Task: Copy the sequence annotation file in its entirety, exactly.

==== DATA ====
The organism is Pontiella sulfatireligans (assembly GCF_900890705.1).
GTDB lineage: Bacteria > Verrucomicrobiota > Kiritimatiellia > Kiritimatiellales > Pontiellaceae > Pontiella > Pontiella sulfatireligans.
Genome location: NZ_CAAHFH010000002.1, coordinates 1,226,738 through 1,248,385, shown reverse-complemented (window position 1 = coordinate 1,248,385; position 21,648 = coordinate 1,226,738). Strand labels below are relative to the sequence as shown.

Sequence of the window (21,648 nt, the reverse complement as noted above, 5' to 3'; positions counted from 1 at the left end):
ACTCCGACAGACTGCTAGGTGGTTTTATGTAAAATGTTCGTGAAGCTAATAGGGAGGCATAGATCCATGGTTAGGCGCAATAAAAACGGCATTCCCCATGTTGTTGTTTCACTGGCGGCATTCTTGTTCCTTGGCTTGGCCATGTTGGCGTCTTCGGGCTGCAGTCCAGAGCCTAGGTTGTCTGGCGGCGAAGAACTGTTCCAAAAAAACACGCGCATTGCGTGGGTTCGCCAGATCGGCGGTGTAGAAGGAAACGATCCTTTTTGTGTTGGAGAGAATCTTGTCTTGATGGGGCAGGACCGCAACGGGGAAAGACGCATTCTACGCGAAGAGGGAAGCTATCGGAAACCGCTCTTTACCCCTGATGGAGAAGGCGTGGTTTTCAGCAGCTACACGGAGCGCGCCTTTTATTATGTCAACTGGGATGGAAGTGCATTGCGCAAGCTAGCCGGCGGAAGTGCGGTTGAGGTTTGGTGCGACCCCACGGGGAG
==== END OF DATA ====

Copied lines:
The organism is Pontiella sulfatireligans (assembly GCF_900890705.1).
GTDB lineage: Bacteria > Verrucomicrobiota > Kiritimatiellia > Kiritimatiellales > Pontiellaceae > Pontiella > Pontiella sulfatireligans.
Genome location: NZ_CAAHFH010000002.1, coordinates 1,226,738 through 1,248,385, shown reverse-complemented (window position 1 = coordinate 1,248,385; position 21,648 = coordinate 1,226,738). Strand labels below are relative to the sequence as shown.

Sequence of the window (21,648 nt, the reverse complement as noted above, 5' to 3'; positions counted from 1 at the left end):
ACTCCGACAGACTGCTAGGTGGTTTTATGTAAAATGTTCGTGAAGCTAATAGGGAGGCATAGATCCATGGTTAGGCGCAATAAAAACGGCATTCCCCATGTTGTTGTTTCACTGGCGGCATTCTTGTTCCTTGGCTTGGCCATGTTGGCGTCTTCGGGCTGCAGTCCAGAGCCTAGGTTGTCTGGCGGCGAAGAACTGTTCCAAAAAAACACGCGCATTGCGTGGGTTCGCCAGATCGGCGGTGTAGAAGGAAACGATCCTTTTTGTGTTGGAGAGAATCTTGTCTTGATGGGGCAGGACCGCAACGGGGAAAGACGCATTCTACGCGAAGAGGGAAGCTATCGGAAACCGCTCTTTACCCCTGATGGAGAAGGCGTGGTTTTCAGCAGCTACACGGAGCGCGCCTTTTATTATGTCAACTGGGATGGAAGTGCATTGCGCAAGCTAGCCGGCGGAAGTGCGGTTGAGGTTTGGTGCGACCCCACGGGGAG